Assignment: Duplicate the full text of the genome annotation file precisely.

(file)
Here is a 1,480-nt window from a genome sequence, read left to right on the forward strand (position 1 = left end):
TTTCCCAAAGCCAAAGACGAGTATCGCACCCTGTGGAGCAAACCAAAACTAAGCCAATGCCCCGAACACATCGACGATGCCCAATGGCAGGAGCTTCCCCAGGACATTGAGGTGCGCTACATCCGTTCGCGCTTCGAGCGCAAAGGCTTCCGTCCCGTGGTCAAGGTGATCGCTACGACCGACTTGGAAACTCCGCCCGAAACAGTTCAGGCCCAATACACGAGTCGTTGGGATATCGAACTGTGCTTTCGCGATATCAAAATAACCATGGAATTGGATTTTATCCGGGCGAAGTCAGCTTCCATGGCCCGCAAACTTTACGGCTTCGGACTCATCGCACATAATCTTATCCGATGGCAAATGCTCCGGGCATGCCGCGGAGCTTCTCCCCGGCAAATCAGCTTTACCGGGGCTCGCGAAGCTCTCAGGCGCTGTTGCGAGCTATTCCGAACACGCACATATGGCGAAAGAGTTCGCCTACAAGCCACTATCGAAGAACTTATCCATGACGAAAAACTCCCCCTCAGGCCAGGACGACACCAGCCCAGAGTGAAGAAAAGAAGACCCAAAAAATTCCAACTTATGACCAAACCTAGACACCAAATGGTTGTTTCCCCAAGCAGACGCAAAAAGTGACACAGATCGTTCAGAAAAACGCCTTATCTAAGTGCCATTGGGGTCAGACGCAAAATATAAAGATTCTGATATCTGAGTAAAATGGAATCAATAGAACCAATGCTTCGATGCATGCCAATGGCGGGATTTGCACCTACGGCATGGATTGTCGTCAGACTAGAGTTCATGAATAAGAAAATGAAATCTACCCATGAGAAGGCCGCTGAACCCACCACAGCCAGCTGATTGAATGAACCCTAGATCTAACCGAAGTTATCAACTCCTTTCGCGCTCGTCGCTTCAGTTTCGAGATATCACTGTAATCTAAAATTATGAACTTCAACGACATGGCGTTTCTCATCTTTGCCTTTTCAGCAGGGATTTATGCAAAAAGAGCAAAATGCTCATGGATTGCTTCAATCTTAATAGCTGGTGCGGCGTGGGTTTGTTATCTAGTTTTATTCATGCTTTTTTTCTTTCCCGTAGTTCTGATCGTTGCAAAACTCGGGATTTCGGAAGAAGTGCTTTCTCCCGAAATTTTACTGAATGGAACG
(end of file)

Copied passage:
Here is a 1,480-nt window from a genome sequence, read left to right on the forward strand (position 1 = left end):
TTTCCCAAAGCCAAAGACGAGTATCGCACCCTGTGGAGCAAACCAAAACTAAGCCAATGCCCCGAACACATCGACGATGCCCAATGGCAGGAGCTTCCCCAGGACATTGAGGTGCGCTACATCCGTTCGCGCTTCGAGCGCAAAGGCTTCCGTCCCGTGGTCAAGGTGATCGCTACGACCGACTTGGAAACTCCGCCCGAAACAGTTCAGGCCCAATACACGAGTCGTTGGGATATCGAACTGTGCTTTCGCGATATCAAAATAACCATGGAATTGGATTTTATCCGGGCGAAGTCAGCTTCCATGGCCCGCAAACTTTACGGCTTCGGACTCATCGCACATAATCTTATCCGATGGCAAATGCTCCGGGCATGCCGCGGAGCTTCTCCCCGGCAAATCAGCTTTACCGGGGCTCGCGAAGCTCTCAGGCGCTGTTGCGAGCTATTCCGAACACGCACATATGGCGAAAGAGTTCGCCTACAAGCCACTATCGAAGAACTTATCCATGACGAAAAACTCCCCCTCAGGCCAGGACGACACCAGCCCAGAGTGAAGAAAAGAAGACCCAAAAAATTCCAACTTATGACCAAACCTAGACACCAAATGGTTGTTTCCCCAAGCAGACGCAAAAAGTGACACAGATCGTTCAGAAAAACGCCTTATCTAAGTGCCATTGGGGTCAGACGCAAAATATAAAGATTCTGATATCTGAGTAAAATGGAATCAATAGAACCAATGCTTCGATGCATGCCAATGGCGGGATTTGCACCTACGGCATGGATTGTCGTCAGACTAGAGTTCATGAATAAGAAAATGAAATCTACCCATGAGAAGGCCGCTGAACCCACCACAGCCAGCTGATTGAATGAACCCTAGATCTAACCGAAGTTATCAACTCCTTTCGCGCTCGTCGCTTCAGTTTCGAGATATCACTGTAATCTAAAATTATGAACTTCAACGACATGGCGTTTCTCATCTTTGCCTTTTCAGCAGGGATTTATGCAAAAAGAGCAAAATGCTCATGGATTGCTTCAATCTTAATAGCTGGTGCGGCGTGGGTTTGTTATCTAGTTTTATTCATGCTTTTTTTCTTTCCCGTAGTTCTGATCGTTGCAAAACTCGGGATTTCGGAAGAAGTGCTTTCTCCCGAAATTTTACTGAATGGAACG